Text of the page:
If there is a chance for him to be on his feet and not playing on the floor, I have been very motivated to do it. I can tell he is benefitting from it and stands stronger each day. His appetite is also very high. He is quite hungry at home and at school. He is growing and getting heavier. It might also be because of all the activity he is doing now, instead of just lying on the floor too much. 

Saturday, October 31, 2015

Miraflex glasses

Andy is wearing his new glasses all the time now. His misshapen eyes (astigmatism) are causing him to see things as being stretched out. The doctor says the glasses will help him to see less blurry and not see images in a distorted way. We got glasses that will not break easily, because Andy likes to take glasses and bend them. Any object he can get his hands on, he tries to squeeze and twist it, not really meaning to break it. He probably doesn't understand what he is doing really.

These glasses are called Miraflex and  they are a flexible plastic type of material. He does not try to remove them. There is a strap that goes around the back of his head to keep them on. He seems to be able to put toys into containers better now, and is taking steps slightly better too.

They will also help him to see far away.

Monday, October 26, 2015

Frankenmuth was tough with a wheelchair

We went to Frankenmuth,MI on a Saturday, which was probably the busiest day of the week. The crowds were unbelievable. Frankenmuth is a little tourist town with an all year long Christmas store and little cheese shops, fudge shops, toy shops, and shops to find unique things. Many shops had only stairs to enter. I mostly went into the ones that were wheelchair accessible. The Kite Craft Frankenmuth Toy Company was very helpful to us. They held the door open as we came and went, and had many unique and appropriate toys for Andy. He loved these Sesame Street bean bag toys that I had never seen before. I kept picking them up and chewing on them, so I had to buy them. He enjoyed them so much. The tag says 2015 Sesame, so they must be a new item. I would like to get more.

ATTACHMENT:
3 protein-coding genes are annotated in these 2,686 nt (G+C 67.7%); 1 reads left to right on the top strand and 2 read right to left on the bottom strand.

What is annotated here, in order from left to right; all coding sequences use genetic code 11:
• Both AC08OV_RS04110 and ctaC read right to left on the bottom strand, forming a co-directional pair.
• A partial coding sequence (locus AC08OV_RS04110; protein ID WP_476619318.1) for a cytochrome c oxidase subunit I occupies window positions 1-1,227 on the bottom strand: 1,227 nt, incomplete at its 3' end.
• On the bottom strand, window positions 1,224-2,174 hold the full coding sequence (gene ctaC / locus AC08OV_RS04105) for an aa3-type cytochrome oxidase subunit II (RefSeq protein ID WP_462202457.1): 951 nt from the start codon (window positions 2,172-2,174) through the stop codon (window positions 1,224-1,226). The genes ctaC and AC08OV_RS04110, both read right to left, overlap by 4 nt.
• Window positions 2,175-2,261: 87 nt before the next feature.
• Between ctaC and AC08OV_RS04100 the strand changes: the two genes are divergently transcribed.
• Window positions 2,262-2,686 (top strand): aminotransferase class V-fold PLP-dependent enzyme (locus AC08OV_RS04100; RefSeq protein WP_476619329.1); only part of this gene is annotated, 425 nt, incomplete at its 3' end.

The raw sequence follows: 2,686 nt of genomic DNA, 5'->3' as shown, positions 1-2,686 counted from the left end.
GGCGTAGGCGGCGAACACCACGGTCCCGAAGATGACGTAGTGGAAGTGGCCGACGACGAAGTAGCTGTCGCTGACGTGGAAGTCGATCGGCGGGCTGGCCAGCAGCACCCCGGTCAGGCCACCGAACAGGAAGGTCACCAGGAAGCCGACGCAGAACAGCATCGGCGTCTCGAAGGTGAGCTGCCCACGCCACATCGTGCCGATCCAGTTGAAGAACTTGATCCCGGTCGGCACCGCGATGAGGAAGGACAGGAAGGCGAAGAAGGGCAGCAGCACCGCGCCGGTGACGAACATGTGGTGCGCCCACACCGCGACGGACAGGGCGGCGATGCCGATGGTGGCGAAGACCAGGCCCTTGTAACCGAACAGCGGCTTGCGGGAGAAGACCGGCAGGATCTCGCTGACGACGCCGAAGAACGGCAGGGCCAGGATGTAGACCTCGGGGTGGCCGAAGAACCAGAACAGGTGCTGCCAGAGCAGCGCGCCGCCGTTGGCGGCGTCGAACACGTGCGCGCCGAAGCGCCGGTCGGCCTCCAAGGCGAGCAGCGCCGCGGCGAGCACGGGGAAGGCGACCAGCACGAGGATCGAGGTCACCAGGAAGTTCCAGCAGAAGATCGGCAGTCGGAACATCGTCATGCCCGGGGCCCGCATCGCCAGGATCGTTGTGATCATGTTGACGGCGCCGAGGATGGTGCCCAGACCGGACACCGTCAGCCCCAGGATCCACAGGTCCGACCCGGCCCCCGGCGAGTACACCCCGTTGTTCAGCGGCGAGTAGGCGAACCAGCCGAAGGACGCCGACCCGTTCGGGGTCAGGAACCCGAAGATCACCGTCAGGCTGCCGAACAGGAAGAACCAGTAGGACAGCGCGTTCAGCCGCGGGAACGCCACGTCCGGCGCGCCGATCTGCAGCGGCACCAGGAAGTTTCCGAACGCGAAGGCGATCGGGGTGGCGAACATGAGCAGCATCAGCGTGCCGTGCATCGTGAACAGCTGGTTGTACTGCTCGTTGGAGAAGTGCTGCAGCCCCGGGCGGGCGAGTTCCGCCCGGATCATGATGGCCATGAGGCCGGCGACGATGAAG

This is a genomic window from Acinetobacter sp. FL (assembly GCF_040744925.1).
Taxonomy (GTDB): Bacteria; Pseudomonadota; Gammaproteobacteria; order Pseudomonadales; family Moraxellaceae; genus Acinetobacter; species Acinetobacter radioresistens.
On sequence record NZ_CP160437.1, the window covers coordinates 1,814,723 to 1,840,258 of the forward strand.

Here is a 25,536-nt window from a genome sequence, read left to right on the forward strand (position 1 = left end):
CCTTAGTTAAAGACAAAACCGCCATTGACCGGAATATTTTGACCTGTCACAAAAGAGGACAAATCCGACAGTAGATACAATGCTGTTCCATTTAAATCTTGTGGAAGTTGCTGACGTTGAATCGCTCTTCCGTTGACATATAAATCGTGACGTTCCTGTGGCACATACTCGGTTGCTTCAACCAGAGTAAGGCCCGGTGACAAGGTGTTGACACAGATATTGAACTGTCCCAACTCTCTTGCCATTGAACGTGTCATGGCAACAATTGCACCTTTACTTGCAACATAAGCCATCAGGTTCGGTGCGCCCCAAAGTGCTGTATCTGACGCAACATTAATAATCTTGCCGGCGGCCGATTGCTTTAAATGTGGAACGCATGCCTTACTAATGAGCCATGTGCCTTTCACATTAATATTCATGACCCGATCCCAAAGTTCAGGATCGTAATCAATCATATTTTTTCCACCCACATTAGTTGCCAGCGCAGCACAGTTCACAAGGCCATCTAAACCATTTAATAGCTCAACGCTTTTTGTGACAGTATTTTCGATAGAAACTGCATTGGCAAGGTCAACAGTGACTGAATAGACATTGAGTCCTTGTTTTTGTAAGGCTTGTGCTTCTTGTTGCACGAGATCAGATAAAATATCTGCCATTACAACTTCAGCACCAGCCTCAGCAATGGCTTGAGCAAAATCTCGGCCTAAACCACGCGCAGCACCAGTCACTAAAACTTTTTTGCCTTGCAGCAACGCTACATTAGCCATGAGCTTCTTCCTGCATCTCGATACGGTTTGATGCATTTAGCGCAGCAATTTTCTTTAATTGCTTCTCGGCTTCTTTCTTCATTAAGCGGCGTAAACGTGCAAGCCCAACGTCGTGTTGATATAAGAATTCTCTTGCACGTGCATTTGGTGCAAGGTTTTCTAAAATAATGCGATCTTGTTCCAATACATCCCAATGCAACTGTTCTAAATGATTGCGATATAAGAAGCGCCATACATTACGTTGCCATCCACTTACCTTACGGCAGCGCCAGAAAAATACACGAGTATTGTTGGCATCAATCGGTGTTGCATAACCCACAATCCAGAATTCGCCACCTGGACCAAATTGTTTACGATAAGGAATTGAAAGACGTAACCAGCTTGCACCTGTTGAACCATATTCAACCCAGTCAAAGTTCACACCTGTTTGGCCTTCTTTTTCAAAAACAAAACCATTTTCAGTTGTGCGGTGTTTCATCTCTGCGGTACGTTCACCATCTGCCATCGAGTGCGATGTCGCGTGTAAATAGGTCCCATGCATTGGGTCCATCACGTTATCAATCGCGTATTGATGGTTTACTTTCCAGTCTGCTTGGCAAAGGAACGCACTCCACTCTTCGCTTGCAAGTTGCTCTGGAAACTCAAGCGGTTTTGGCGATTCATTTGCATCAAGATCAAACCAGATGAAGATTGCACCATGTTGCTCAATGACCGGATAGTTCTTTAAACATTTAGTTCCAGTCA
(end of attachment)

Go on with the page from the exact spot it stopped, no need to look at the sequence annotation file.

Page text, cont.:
I will be returning for some more Christmas shopping, but next time it will be during the week when it is less busy. I'd also like to go back with just my daughter to see the lights at night. I loved the fresh fudge and toffee it was such a nice treat. Andy was also excited to watch the people walking by.

Sunday, October 18, 2015

Trying to enjoy warm days before winter weather

Anytime it is warm we jump on the chance to do something outside. Andy loves riding in the Barbie Jeep with his sister. He also likes the bin full of corn at the apple orchard/cider mill. 

Some days the weather can be at 70 degrees F, and the next day can be a chilly 39 degrees F. Now that it is mid-October it will soon remain cold. Yesterday, we had big snowflakes coming down for ten minutes on October 17. 

We also got to Cedar Point Amusement park in Ohio too. Andy loves it there. I bring his noise canceling headphones for when we are near the loud roller coasters. He loves the camp snoopy area  for the peanuts 500 cars. The lines were super short because the Ohio kids were back in school when we went. We got a passport hat would allow us to get scheduled times to come back to the rides, but we didn't have to use it. You can get it at guest relations. 

It's nice to see Andy having so much fun despite his disabilities.

Thursday, October 8, 2015

We've been working hard!

Andy is used to playing on the floor a lot, and having things brought to him. Lately, I am trying to have Andy stand more during play time. Either I will 
hold him in a standing position or he will stand in stander and play.